Sunday, February 12, 2012

What is Alexander Yates reading?

The current featured contributor at Writers Read: Alexander Yates, author of Moondogs.

His entry begins:
The first thing I should say is that I’m not reading nearly enough, and it makes me feel like a mind-slug. My wife and I (and our two cats) are going to be moving to Rwanda in a few weeks, and preparations for that move (which include full-time French lessons) have eaten what I used to consider “free time”. That said, there are a few things I have read lately that have blown my mind.

Pacazo, by Roy Kesey, is set on the desert coast of Peru, and is about an American sunk deep into the murk of rage and grief. We witness the protagonist mourn and reel in the wake of his wife’s horrific rape and murder, cringing as he all but self immolates, taking his young daughter and friends along with him. With this subject material, the book could easily have devolved into despair tourism. But Kesey is such a generous, tender writer—he has such love for every character he breathes life into. And his sentences are sharp, prismatic. Tilt them just so, and they change meaning entirely. Tilt them...[read on]
About Moondogs, from the publisher:
A singularly effervescent novel pivoting around the disappearance of an American businessman in the Philippines and the long-suffering son, jilted lover, slick police commissioner, misguided villain, and supernatural saviors who all want a piece of him.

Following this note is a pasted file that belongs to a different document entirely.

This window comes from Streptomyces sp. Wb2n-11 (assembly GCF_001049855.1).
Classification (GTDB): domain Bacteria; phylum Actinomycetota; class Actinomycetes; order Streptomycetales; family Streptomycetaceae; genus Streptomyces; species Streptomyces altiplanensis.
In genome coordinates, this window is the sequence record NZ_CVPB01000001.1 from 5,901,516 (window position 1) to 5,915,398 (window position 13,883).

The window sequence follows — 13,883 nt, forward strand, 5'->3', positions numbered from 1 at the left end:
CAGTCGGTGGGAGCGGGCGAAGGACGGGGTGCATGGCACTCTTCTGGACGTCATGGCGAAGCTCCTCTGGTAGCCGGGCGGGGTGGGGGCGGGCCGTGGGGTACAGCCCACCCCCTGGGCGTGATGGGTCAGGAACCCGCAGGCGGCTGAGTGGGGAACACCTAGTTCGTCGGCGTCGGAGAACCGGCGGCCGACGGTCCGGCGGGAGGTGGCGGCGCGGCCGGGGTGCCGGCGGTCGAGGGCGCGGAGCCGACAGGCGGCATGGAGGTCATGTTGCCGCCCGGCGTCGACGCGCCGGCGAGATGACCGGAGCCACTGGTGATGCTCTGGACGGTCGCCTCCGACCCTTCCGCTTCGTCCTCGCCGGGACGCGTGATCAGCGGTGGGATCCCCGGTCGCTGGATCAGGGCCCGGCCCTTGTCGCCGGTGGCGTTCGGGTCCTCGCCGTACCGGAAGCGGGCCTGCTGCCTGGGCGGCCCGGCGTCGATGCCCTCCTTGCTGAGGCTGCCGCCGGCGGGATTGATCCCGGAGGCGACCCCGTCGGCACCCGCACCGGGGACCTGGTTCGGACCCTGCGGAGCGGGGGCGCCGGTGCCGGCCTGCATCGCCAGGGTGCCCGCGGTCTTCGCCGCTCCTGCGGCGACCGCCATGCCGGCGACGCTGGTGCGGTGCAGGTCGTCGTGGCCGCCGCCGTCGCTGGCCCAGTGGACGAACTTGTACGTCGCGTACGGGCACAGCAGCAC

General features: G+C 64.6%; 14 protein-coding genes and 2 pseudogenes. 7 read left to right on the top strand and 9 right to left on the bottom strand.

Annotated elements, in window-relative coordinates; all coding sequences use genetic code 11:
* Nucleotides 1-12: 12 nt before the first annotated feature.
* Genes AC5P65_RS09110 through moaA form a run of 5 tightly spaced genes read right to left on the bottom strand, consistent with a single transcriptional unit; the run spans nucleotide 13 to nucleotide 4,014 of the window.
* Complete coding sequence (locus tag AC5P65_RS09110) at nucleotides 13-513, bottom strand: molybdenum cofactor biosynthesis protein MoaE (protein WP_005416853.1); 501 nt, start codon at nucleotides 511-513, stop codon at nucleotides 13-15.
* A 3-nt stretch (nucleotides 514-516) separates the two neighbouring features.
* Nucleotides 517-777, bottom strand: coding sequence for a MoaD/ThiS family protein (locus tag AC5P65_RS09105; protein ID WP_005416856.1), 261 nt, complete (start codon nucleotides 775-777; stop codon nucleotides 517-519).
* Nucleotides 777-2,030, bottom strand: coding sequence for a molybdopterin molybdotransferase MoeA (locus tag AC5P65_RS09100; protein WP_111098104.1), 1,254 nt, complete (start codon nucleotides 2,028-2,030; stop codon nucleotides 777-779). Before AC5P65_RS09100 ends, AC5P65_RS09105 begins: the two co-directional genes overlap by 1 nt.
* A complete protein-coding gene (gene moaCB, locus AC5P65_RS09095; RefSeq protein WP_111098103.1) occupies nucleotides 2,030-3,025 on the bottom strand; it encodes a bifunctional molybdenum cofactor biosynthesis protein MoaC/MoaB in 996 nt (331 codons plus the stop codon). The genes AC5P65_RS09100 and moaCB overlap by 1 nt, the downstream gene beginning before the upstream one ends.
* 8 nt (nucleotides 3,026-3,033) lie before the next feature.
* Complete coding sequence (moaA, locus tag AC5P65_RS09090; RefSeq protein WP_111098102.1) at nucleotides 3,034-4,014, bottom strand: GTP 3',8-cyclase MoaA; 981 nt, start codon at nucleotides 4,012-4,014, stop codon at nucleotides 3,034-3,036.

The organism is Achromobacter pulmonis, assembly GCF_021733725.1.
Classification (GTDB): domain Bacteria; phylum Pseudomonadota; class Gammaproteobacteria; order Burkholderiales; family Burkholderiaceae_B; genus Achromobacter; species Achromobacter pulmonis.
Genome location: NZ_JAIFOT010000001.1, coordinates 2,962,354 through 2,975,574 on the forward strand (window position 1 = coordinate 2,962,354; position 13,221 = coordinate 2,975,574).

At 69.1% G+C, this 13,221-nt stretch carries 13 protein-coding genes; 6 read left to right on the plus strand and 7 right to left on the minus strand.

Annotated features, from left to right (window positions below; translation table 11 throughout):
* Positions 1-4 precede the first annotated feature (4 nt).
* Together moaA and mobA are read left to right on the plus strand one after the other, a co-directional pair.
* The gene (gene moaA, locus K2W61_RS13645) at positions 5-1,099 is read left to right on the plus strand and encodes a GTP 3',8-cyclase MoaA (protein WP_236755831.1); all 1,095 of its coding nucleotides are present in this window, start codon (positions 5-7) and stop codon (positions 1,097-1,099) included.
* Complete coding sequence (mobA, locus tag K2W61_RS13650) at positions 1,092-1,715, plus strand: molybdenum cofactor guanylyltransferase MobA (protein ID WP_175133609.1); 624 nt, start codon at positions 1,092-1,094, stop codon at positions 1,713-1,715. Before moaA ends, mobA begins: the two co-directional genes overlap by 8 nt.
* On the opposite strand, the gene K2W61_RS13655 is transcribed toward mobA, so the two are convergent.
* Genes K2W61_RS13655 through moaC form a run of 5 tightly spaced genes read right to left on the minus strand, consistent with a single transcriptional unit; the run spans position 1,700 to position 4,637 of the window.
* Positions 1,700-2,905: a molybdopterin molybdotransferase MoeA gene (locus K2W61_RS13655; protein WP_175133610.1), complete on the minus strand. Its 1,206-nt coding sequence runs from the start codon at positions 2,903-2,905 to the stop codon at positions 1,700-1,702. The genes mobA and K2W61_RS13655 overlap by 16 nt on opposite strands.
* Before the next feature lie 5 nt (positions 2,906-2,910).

Mourning the recent loss of his mother, twentysome­thing Benicio—aka Benny—travels to Manila to reconnect with his estranged father, Howard. But when he arrives his father is nowhere to be found—leaving an irri­tated son to conclude that Howard has let him down for the umpteenth time. However, his father has actually been kid­napped by a meth-addled cabdriver, with grand plans to sell him to local terrorists as bait in the country’s never-ending power struggle between insurgents, separatists, and “demo­cratic” muscle.

Benicio’s search for Howard reveals more about his father’s womanizing ways and suspicious business deals, reopening the old hurts that he’d hoped to mend. Interspersed with the son’s inquiry and the father’s calamitous life in captivity are the high-octane interconnecting narratives of Reynato Ocampo, the local celebrity-hero policeman charged with rescuing Howard; Ocampo’s ragtag team of wizardry-infused soldiers; and Monique, a novice officer at the American embassy whose family still feels feverishly unmoored in the Philippines.

With blistering forward momentum, crackling dialogue, wonderfully bizarre turns, and glimpses into both Filipino and expat culture, the novel marches toward a stunning cli­max, which ultimately challenges our conventional ideas of family and identity and introduces Yates as a powerful new voice in contemporary literature.
Learn more about the book and author at Alexander Yates' website.

Writers Read: Alexander Yates.

--Marshal Zeringue